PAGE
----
Adaptive optics of the Gemini Planet Imager, at the Gemini South Observatory in Chile, has been successful in imaging exoplanets as well.  The GPI grew out of a proposal by the Center for Adaptive Optics, now run by the University of California system, to inspire and see developed innovative optical technology.  Some of the same breakthroughs now used in treating human eyes found their place in exoplanet astronomy.

 

Discovery image of 51 Eri b with the Gemini Planet Imager taken in the near-infrared light on December 18, 2014. The bright central star has been mostly removed by a hardware and software mask to enable the detection of the exoplanet one million times fainter. Credits: J. Rameau (UdeM) and C. Marois (NRC Herzberg).
Discovery image of 51 Eri b with the Gemini Planet Imager taken in the near-infrared light on December 18, 2014. The bright central star has been mostly removed by a hardware and software mask to enable the detection of the exoplanet one million times fainter. Credits: J. Rameau (UdeM) and C. Marois (NRC Herzberg).

The Imager, which began operation in 2014, was specifically created to discern and evaluate dim, newer planets orbiting bright stars using a different kind of direct imaging. It is adept at detecting young planets, for instance, because they still retain heat from their formation, remain luminous and visible. Using the GPI to study the area around the y0ung (20-million-year-old) star 51 Eridiani, the team made their first exoplanet discovery in 2014.

By studying its thermal emissions, the team gained insights into the planet’s atmospheric composition and found that — much like Jupiter’s — it is dominated by methane.  To date, methane signatures have been weak or absent in directly imaged exoplanets.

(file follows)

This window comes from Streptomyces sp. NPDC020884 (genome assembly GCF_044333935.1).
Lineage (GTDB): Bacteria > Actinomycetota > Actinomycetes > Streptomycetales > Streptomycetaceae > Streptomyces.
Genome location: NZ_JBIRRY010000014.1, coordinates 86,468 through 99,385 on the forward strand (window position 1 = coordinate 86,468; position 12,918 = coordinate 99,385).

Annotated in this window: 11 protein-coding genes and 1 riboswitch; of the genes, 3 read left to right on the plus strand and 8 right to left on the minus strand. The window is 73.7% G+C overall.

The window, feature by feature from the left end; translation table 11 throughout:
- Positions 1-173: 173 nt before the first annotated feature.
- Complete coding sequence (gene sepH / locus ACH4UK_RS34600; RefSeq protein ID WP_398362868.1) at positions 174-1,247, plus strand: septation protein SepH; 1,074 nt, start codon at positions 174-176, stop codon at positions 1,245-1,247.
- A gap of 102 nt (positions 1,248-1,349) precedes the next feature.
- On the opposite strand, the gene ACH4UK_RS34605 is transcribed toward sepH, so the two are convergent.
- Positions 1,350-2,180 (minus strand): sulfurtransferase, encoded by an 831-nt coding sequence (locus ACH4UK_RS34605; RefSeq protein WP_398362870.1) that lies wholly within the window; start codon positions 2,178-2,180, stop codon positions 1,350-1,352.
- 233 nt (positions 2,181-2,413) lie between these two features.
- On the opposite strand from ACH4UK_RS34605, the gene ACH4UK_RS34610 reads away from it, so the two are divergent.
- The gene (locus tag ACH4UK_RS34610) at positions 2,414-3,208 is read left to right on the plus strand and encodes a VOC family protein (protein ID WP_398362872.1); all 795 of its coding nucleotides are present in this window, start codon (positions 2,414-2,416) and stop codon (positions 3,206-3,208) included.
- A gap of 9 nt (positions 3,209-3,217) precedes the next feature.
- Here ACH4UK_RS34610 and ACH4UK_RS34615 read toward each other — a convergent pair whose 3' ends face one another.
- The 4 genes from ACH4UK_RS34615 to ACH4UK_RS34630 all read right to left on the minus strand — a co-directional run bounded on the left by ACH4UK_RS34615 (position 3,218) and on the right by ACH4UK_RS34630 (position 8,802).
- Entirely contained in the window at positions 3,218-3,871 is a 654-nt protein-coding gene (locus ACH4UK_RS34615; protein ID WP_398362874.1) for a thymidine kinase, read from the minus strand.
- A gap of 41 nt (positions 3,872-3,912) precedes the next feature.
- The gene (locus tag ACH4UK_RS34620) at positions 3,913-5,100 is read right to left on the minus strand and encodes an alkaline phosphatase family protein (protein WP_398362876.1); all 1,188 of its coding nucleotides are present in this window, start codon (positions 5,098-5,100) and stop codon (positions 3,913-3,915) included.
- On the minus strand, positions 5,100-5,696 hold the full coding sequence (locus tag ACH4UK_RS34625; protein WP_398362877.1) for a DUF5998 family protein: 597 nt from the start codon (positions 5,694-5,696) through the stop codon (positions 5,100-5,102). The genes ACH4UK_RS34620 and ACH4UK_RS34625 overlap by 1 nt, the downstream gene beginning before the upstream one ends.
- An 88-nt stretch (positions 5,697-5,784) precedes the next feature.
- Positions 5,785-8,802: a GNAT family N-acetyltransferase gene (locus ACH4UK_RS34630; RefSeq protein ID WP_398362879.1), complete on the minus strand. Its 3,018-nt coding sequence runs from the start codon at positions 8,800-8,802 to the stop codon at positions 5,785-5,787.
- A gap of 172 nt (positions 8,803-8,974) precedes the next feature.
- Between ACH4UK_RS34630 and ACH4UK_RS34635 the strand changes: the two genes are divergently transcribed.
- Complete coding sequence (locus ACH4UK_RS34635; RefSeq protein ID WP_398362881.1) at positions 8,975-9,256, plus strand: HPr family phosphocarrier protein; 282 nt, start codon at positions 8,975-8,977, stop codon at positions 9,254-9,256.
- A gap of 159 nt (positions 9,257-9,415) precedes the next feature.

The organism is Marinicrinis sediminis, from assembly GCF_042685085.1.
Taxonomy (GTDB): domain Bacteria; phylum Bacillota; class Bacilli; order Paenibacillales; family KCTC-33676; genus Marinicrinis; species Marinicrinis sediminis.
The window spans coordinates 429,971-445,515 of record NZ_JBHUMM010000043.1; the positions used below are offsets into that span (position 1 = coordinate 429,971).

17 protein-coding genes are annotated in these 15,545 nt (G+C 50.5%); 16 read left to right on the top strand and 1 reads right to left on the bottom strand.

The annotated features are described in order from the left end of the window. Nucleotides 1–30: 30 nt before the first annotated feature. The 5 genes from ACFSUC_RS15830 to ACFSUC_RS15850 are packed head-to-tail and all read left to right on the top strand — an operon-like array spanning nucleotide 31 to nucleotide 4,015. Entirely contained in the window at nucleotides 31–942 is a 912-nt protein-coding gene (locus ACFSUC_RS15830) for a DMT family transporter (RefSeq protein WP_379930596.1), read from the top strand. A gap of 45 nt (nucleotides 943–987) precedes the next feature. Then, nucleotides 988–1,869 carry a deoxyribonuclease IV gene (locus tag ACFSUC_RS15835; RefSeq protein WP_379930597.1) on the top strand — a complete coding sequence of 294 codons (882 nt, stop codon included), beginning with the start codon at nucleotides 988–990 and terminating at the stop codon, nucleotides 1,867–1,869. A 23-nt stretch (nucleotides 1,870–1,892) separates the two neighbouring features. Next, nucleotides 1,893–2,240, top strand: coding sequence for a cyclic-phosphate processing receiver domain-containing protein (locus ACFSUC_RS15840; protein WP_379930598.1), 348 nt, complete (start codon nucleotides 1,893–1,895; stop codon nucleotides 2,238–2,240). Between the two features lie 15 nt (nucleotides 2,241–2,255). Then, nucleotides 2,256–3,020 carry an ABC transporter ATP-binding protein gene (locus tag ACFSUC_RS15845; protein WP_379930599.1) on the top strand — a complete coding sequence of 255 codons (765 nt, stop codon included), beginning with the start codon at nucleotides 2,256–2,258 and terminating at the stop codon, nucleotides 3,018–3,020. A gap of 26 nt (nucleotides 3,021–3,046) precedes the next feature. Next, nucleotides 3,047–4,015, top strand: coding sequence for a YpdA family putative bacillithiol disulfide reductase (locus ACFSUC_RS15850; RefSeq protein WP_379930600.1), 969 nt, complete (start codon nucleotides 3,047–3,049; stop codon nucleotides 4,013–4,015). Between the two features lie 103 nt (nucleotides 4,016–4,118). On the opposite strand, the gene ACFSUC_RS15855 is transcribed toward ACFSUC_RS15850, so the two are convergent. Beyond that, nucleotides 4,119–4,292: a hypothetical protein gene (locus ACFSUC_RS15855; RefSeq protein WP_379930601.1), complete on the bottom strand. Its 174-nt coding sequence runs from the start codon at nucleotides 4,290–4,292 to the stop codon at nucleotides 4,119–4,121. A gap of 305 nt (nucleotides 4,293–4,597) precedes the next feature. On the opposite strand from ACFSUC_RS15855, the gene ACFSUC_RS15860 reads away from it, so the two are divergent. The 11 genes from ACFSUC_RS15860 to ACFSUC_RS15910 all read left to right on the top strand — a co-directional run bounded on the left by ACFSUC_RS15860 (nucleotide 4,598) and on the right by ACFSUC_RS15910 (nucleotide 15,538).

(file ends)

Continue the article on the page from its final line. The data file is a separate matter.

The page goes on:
James Graham, an astronomer at the University of California, Berkeley, is the project leader for a three-year GPI survey of 600 stars to find young gas giant planets, Jupiter-size and above.

“The key motivation for the experiment is that if you can detect heat from the planet, if you can directly image it, then by using basic science you can learn about formation processes for these planets.”  So by imaging the planets using these very sophisticated optical advances, scientists go well beyond detecting exoplanets to potentially unraveling deep mysteries (even if we still won’t know what the planets “look like” from an image-of-the-day perspective.

The GPI has also detected a second exoplanet, shown here at different stages of its orbit:

 

The animation is a series of images taken between November 2013 and April 2015 with the Gemini Planet Imager (GPI) on the Gemini South telescope in Chile, and shows the exoplanet β Pictoris b, which is more than 60 lightyears from Earth. The star is the black area on the left edge of the frame and is hidden by the Gemini Planet Imager’s coronagraph. We are looking at the planet’s orbit almost edge-on, with the planet closer to the Earth than the star. (M. Millar-Blanchaer, University of Toronto; F. Marchis, SETI Institute)